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Harold Camping died recently. In case you don’t remember, Camping, the president of evangelical Family Radio, predicted that the world would end in 2011. Twice. He made these prognostications on the basis of numerology, which sounds like it might be a sophomore-level math subject, but isn’t. The data for the calculations Camping used to forecast rapture and Armageddon were numbers he found sprinkled throughout the Bible.

His procedures wouldn’t impress a referee for a peer-reviewed, academic journal. And unsurprisingly, many scientists waved off Camping’s doomsday dates as both silly and wrong. Well, it’s true that havoc and destruction were a no-show. But silly? Didn’t Camping follow the rules of science?

Let’s first acknowledge that he at least made a quantitative forecast. He not only put forward a strong hypothesis, but one that could be falsified. In other words, he offered up a calculated prediction that could be discredited if it didn’t pan out. And falsification is the classic, middle-school acid test of science.

Being fair about this, could you say that, by definition, Camping was doing a science experiment? After all, he had pored over some data and reckoned that they forecast a major event. If scientists scoffed at his work, maybe it was only because they were simply defining science as whatever they do.

Well, the middle-school definition of science is too simple – but can it suffice to describe what science is today? Is falsification all it takes to define science? After all, Newton’s laws, a classic bit of science, have been falsified (celebrated case for cognoscenti: the recession of Mercury’s orbital perihelion, which required the refinements of Special Relativity theory to get right). Still, who would say that Isaac Newton wasn’t doing great science?


Not only can falsification be a poor litmus test for science, sometimes it’s not even a possibility. Consider SETI’s hunt for signals that would prove the existence of clever inhabitants far beyond the realm of our solar system. The hypothesis seems well-grounded, given the discovery of planets and moons where life could exist. But what’s the bottom line? We haven’t yet found any confirmed signals, and there’s no way to ever, ever prove that the aliens aren’t out there. In other words, SETI operates on an hypothesis that can’t be falsified. So maybe SETI isn’t science? That possibility certainly appealed to novelist Michael Crichton, who once reversed our argument here by characterizing SETI as religion.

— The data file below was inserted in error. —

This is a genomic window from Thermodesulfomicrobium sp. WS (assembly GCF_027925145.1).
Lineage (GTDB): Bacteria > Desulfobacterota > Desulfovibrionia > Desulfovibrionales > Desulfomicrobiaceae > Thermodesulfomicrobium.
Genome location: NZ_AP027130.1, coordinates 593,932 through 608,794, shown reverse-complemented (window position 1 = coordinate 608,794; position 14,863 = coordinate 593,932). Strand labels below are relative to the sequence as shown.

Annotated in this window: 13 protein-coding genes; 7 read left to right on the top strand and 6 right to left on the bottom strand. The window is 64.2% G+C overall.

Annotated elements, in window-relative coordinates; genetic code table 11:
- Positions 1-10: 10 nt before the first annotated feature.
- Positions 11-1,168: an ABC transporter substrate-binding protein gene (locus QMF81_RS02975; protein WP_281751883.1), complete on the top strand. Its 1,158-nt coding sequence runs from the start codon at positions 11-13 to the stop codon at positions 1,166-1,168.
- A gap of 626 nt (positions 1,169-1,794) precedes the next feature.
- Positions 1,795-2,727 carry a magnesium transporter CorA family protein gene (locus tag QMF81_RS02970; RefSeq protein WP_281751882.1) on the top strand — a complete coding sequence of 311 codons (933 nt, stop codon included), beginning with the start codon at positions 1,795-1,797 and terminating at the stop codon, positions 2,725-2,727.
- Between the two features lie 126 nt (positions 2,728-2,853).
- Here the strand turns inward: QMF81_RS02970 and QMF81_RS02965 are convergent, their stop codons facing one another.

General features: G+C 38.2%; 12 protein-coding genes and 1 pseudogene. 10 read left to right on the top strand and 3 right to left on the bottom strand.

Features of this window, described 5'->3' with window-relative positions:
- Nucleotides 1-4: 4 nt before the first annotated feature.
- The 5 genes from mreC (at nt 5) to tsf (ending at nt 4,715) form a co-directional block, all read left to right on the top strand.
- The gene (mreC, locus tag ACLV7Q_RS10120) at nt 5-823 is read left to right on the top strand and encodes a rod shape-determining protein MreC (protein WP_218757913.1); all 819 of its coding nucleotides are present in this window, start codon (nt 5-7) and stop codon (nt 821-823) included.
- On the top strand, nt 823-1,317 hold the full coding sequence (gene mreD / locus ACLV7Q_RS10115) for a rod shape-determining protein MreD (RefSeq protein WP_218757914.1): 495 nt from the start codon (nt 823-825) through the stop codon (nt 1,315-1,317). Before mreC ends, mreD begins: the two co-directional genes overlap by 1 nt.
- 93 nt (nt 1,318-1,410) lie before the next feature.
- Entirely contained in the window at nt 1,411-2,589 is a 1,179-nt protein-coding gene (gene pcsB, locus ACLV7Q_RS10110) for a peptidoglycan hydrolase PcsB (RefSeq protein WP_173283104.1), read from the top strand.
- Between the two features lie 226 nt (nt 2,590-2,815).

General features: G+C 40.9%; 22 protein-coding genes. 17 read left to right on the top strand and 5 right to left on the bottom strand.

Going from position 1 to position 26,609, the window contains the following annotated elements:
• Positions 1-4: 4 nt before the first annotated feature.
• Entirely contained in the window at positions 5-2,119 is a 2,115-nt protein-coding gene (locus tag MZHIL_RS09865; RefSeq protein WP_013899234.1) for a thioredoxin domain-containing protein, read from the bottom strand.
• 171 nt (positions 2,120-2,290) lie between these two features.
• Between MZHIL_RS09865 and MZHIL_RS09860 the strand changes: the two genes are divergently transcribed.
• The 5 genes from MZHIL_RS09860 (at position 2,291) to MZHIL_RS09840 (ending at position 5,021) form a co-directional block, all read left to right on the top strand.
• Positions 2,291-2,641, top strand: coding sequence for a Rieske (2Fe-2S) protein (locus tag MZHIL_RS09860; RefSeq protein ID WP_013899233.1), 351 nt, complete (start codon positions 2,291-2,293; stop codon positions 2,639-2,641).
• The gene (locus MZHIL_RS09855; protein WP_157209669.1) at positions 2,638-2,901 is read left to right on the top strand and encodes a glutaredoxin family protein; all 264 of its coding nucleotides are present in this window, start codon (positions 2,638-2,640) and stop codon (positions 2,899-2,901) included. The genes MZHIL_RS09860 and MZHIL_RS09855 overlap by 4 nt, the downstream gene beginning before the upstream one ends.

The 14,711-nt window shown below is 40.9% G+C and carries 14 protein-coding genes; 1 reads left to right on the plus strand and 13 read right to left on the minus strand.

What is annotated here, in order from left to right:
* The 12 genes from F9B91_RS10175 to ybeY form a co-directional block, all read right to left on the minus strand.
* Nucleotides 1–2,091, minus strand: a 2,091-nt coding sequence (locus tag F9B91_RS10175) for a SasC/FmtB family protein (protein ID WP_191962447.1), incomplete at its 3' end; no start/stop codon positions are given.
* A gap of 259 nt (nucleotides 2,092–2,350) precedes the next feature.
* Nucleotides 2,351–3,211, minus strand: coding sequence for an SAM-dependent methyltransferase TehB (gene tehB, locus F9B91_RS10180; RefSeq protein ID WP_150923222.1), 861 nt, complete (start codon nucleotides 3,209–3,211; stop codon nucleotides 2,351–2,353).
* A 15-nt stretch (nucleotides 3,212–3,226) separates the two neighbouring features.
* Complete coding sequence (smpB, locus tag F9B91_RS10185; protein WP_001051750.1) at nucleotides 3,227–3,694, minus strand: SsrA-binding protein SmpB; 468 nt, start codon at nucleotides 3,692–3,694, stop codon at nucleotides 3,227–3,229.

Well, most of the people sense that the difference between science and religion is hardly so muddled: It’s not simply that scientists use fancy instruments, sport credentials, and wear tweed jackets. For most people the main difference is context.

The ideas of science germinate in a matrix of established knowledge gained by experiment; they are not lonesome thoughts, born in a ratified realm where no researcher has ever gone before. (1)

All in all, science is defined by scientists! The scientific community itself defines what is science and what is not. A closed cast which self-defines its boundaries. Play nice and they will accept you in their ranks.

Meanwhile, scientific journals are discontinued because they allegedly are against what the “scientific society accepts” for climate (see here) and human made global warming deniers are getting banned from forums (see Redit case).

Do all the above say something about science today? Yes. They say a lot. Science, as the new religion, must defend its place. And as in religion, Orthodoxy will not stay in power for long. If the “mainstream” scientific community can select their own journal referees, so can the minority of scientists who share different views. The schisma is near. And then we will realize what we once knew: there is no definition of “science”.

People should just love knowledge and thinking. There is no “proper method” of doing research. There is no “proper method” of thinking. There is no “proper method” of conducting conclusions. In ancient Greece there was a vast selection of thinkers who each one had his own “logic”. None of them would pass “peer review” today – where specific philosophical dogmas have poisoned the process for the selection of “correct” scientific papers. We live in the cave of “Science” and “Nature”. And we cannot get out if we do not hear those who have managed somehow to get out. Follow the money. But in the opposite direction…

Most of the great thinkers were highly irrational for their time. (and for our time as well actually…)

Think freely and UN-scientifically!

It is the only way to be truly a SCIENTIST today!